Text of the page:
Luckily, Rodney King had videotaped evidence to prove his case. However in the thousands of random traffic stops everyday, minorities and teenagers are

repeatedly violated. In fact, it’s alarming how many incidences occur where minorities and teens are pulled over for speeding and their cars get searched for no reason. Our own United States Supreme Court decided that this was not a violation of the Fourth Amendment, which protects the people against unreasonable searches and seizures without probable cause. In the 1996 Whren vs. United States decision, “police officers used traffic violations as a pretext to stop a car and investigate possible drug offenses; the officers had neither probable cause nor reasonable suspicion to stop the driver for narcotics crimes. (Harris 544)” However, the Court sided with the government saying that, “If police witness a traffic violation, they have the simplest and clearest type of probable cause imaginable for a stop. (Harris 544)” This decision is obviously a clear violation of Americans’ Fourth Amendment rights. Our highest branch in the judicial system, the Supreme Court, the branch responsible for making sure that the federal government cannot restrict or violate any of our civil rights, has failed us. “Under a Constitution that restrains the government and that puts some limits on what the authorities may do in the pursuit of the guilty, the power of the police to stop any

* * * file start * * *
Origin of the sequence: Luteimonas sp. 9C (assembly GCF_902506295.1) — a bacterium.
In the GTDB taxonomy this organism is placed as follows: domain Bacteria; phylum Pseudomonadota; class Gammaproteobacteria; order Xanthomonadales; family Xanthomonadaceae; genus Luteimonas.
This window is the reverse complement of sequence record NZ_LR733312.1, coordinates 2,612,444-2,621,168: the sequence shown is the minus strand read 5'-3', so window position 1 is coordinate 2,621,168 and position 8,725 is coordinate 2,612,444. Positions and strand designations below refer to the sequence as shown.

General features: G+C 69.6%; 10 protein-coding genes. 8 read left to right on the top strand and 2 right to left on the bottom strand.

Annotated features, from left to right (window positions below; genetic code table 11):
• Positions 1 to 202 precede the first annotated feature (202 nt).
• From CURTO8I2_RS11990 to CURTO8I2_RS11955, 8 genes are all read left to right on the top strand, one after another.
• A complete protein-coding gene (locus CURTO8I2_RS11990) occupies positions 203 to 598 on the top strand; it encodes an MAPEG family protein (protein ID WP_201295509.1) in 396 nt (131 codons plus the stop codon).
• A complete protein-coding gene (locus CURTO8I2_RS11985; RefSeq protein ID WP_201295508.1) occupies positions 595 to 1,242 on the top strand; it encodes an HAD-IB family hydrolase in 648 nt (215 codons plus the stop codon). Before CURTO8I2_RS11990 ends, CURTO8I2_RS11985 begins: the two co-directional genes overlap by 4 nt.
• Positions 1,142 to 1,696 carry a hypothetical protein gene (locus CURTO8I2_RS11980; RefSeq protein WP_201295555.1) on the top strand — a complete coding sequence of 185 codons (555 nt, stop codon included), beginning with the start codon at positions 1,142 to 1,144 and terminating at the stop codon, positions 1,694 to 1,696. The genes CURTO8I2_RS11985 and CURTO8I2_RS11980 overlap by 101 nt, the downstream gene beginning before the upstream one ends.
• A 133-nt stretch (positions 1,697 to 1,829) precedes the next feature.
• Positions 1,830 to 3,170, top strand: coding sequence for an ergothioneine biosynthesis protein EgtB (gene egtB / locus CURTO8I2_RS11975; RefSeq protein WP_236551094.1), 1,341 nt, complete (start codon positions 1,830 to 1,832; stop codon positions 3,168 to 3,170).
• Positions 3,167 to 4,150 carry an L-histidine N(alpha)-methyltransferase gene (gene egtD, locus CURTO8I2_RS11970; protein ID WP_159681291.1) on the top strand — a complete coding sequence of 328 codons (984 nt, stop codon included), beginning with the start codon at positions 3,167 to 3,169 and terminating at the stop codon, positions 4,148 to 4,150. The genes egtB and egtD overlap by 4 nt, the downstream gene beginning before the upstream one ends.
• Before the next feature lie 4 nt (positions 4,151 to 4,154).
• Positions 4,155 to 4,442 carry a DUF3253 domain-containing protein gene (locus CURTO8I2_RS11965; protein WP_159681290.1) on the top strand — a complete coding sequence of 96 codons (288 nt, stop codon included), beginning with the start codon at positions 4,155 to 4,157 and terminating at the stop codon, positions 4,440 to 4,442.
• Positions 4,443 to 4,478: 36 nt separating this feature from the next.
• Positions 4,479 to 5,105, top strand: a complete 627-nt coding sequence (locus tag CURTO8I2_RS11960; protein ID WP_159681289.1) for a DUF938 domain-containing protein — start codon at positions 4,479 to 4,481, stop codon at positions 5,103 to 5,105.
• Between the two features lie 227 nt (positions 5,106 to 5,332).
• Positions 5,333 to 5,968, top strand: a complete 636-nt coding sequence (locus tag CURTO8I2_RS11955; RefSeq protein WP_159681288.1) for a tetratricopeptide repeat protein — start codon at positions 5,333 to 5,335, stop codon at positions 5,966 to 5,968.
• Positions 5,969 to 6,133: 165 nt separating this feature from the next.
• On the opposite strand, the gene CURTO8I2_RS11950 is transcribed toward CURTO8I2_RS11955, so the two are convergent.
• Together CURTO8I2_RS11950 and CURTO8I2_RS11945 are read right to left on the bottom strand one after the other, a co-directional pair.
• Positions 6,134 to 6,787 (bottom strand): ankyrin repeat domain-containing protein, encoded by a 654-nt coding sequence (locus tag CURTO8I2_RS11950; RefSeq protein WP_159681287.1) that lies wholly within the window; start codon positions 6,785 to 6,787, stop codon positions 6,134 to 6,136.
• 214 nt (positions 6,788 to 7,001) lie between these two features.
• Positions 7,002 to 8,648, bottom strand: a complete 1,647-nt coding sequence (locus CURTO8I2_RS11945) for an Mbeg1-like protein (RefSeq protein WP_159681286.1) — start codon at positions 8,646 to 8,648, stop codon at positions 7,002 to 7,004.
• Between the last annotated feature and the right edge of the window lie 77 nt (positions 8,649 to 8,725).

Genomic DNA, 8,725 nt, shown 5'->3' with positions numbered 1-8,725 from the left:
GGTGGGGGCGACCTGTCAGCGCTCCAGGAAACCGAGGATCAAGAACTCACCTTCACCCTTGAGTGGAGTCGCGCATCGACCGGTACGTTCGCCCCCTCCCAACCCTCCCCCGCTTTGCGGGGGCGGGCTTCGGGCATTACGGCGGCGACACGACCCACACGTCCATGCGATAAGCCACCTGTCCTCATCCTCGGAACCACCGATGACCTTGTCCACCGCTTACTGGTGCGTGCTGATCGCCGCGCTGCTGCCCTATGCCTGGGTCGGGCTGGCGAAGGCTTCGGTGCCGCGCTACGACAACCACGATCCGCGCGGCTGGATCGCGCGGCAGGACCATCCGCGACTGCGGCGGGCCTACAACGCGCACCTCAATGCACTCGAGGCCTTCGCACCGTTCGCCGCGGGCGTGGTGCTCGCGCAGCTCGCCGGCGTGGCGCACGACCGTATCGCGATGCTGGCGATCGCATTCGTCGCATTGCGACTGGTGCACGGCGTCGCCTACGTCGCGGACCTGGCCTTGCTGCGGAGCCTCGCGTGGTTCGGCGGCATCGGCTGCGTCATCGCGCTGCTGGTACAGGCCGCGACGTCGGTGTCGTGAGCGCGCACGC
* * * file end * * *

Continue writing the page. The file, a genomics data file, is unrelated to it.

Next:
particular driver at almost any time, seems oddly out of place. (Harris 556)” Ironically, with the words “equal justice under law” carved into the stone of the Supreme Court itself, one might think that the use of police power in one of its rawest forms against members of minority groups or certain age groups, might make the court show some interest in controlling such abuses. But it just shows the change in American culture of treating certain groups like criminals instead of citizens.

What can we do to protect our rights as American citizens? Even though the Supreme Court has led a change in deciding to uphold our civil rights, there are criminal and civil laws in place to protect us against excessive use of force and police brutality. There are two sections under Chapter 18 of the United States Code that are important. They provide either a fine and/or imprisonment for those that violate our civil rights. “Section 241 provides for criminal sanctions under the Federal Civil Rights Act for conspiracy to violate civil rights. Section 242 is concerned with people who act in their official capacity (i.e., judges, sheriffs, police officers) and violate the civil rights of persons. (McLaughlin 12)” Obviously there are penalties and punishments out there to protect

Americans’ civil rights. Although with the recent rash decisions of the Supreme Court and the longstanding secret police code of silence, I don’t know how much of a guarantee that we as American citizens have that protects against the violation of our civil rights by our own government.